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By Hannah Woodlan


How do you get your book to float to the top of the crop? There are no easy answers and no quick-fixes to the issue of getting your book into the hands of people you think would enjoy it. You can’t force anyone to read your book through promotion. You can, however, become part of a community, giving your book and your message a better chance of reaching anyone who cares to read it. Social media is all about give and take, and you have to give a lot if you want readers to listen.


There are a lot of social media options out there. Try them all out, if you want, but know that stretching yourself too thin is never a good idea. Platforms like Facebook, Twitter, Linkedin, Pinterest, and Instagram all have their advantages and limitations. You can’t do it all, and you don’t have to. Life needs balance, even when undertaking book promotion.



Create a Schedule

Setting a strategy before diving in is a must. You want to start building your community early. You don’t want your media to lapse and you don’t want it to overwhelm followers to the point where they unfollow you. Figure out your budget for paid promotional options like Facebook ads, and decide how often and where you want to post. Be realistic about your motivation to keep up with the platforms you choose, and also be responsive to your readers; be flexible while figuring out what works and what doesn’t.


Create a Website and Facebook Page

A website is pretty much a must, while giving your book its own Facebook page is a great way to ensure that more people learn about its existence. Unlike personal Facebook pages, the book’s page can be liked and shared. Don’t be afraid to self-promote; many Facebook groups have been created to allow authors to share news of their upcoming books, and as long as you’re not pushy, asking for reviews on your book’s page is a legitimate way to raise awareness.

On your website, be sure to include a bio that can be used across social media platforms. Add a photo of yourself. Tell your story and explain what makes your book amazing. Make sure to link everything you post about your book on social media back to the website.


Tailor Posts to the Individual Platform; Be Visual

Social media users love a good, richly-colored photo. To take full advantage of this, promote your book with images of the cover, or of you at a book-signing. Design different posts for different platforms; don’t just auto-share. And don’t just tweet about good news—screenshot it. You want to create the most appealing post for each platform. Along the same line, punchy headlines are also important, and users on different platforms respond to different headlines. If you have the money, paid tools like BuzzSumo can give you an idea of what is trending where and when. Or you can do your own research. Trial and error is nothing to be ashamed of.

Post when your followers are online—different platforms and different topics have higher user rates at different times. Use relevant trending hashtags. Be sure not to overuse hashtags, though. Two or three is more than enough.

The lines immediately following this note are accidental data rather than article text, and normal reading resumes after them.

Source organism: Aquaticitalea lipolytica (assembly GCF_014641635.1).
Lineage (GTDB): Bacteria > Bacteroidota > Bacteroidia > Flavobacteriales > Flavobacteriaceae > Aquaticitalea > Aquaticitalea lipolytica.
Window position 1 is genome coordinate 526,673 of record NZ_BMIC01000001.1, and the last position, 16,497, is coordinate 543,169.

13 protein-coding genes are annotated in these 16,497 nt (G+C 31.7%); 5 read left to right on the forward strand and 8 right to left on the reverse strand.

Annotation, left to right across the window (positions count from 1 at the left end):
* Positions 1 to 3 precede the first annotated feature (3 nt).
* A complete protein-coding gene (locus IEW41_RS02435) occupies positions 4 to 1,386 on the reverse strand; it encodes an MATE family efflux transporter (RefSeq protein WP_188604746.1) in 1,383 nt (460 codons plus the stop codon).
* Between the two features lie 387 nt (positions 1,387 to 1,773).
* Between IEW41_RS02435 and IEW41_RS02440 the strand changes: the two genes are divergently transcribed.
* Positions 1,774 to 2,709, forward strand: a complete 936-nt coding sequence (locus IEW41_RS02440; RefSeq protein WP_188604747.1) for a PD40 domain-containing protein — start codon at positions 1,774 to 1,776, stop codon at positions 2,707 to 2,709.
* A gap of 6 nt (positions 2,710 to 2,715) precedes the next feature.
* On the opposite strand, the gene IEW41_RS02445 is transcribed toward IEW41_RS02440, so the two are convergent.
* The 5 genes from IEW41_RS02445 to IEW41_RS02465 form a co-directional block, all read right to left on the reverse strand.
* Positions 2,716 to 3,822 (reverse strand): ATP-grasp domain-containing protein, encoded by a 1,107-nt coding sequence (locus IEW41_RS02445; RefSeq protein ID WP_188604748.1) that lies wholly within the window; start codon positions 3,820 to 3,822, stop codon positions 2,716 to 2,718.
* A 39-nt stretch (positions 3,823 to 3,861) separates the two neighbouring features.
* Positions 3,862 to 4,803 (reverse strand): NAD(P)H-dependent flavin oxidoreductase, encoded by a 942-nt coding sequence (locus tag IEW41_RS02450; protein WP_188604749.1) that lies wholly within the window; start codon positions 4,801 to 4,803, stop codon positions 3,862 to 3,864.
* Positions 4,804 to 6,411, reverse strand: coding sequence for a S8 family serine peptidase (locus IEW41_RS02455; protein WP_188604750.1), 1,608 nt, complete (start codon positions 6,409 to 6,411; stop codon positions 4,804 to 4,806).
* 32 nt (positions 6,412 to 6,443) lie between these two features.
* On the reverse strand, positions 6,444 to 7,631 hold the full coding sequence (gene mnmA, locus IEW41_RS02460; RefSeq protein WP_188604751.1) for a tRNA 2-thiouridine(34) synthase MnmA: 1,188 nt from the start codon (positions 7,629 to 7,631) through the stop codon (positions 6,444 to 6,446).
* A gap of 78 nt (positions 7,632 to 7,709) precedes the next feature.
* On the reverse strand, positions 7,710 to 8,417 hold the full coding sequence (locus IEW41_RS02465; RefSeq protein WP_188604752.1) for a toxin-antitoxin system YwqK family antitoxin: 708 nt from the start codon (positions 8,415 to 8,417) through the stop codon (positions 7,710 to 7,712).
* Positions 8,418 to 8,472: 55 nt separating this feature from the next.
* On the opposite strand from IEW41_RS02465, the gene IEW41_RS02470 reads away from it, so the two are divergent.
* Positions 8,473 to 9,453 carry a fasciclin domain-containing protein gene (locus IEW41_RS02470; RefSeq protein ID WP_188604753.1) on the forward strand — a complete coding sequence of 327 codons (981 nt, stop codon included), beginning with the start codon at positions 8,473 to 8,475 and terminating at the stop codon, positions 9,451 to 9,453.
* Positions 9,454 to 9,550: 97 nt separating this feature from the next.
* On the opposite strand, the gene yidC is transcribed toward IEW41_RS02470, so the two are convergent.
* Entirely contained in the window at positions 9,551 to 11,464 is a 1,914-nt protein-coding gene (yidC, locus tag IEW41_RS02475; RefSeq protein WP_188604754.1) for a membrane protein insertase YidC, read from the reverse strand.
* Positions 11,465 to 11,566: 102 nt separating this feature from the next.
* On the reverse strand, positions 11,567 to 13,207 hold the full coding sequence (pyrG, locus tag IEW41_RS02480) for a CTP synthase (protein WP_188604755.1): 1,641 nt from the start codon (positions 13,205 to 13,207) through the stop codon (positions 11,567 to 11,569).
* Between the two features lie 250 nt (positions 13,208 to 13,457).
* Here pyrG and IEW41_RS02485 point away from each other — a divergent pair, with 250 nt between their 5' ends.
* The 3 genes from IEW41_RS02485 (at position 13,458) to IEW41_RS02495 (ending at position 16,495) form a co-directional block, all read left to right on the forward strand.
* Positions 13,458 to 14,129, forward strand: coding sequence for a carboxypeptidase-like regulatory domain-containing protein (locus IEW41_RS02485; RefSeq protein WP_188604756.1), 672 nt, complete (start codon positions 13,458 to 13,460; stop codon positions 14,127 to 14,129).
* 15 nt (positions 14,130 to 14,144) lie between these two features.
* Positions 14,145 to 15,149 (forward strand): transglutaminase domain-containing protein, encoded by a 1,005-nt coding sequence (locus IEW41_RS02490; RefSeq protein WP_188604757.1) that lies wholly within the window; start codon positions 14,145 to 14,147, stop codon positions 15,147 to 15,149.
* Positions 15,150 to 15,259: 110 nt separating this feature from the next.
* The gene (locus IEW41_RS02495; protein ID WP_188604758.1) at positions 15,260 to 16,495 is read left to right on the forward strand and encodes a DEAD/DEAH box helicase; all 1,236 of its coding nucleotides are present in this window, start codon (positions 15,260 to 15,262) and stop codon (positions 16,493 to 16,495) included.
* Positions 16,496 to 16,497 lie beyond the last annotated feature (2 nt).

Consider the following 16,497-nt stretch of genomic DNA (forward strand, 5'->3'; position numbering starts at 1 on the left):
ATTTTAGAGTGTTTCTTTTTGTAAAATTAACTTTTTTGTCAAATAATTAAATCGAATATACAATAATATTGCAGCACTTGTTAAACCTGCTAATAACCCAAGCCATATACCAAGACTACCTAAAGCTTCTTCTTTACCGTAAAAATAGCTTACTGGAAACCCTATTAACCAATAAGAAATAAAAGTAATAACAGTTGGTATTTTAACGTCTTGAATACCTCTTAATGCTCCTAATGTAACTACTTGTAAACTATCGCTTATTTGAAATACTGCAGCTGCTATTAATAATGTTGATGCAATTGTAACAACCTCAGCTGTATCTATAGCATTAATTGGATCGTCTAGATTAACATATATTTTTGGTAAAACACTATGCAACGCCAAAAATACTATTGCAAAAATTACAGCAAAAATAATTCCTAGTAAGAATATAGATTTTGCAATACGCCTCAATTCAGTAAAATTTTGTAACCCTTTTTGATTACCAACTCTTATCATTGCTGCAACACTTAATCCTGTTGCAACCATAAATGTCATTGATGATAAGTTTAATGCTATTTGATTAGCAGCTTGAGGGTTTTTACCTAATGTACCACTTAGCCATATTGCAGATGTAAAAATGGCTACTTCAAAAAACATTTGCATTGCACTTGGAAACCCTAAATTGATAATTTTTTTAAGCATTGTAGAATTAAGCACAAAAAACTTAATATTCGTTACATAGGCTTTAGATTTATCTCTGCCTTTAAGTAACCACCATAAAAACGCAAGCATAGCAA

Create Contests and Giveaways

Many authors design simple Facebook photo contests, encouraging their readers with a photo prompt or giving away signed copies to anyone posting a photo of the author’s book launch or signing. To approach this idea from another direction, other authors have invited bloggers to review a book in exchange for a few free copies for the bloggers and their readers. A smaller approach might be to offer free chapters of the book in Facebook ads, or perhaps embed a retweet button in a free chapter.


Stay Engaged

Stay humble, and reign in the “Buy My Book!” vibe. The best way to avoid the salesman-like aspect is to share things of value from your book or about themes in your book. Invite your followers to ask questions, or ask them questions. Start a conversation or run a survey. Reply to posts or tweets from your followers. Create a Facebook community around themes in your book, and ask your followers for their stories. Post videos of your process or create a book trailer to draw more people in. If your book is a part of a conversation, it’s got more staying power. You want your followers invested, and you accomplish this by investing in your followers.

Similarly, some authors reach out and make connections with people of influence, whose retweets and shared posts garner a lot of attention. Investing time and attention in peers and humbly asking for a little quid pro quo is not playing dirty–quite the opposite, in fact, as Koehler Books’ D.J. Lutz discovered during his foray into crowdfunding (Read More). Many authors and public personalities have been where you are and are only too happy to help if they can. Building relationships is the point of social media, after all.


Stay Positive

Learn from your mistakes and keep going. Don’t become obsessed with discovering what makes the online community tick. Best advice? Work on your next book!


*These tips are a good jumping-off point for Crowdfunding a novel, a topic becoming more relevant with the rise of co- and self-publishing.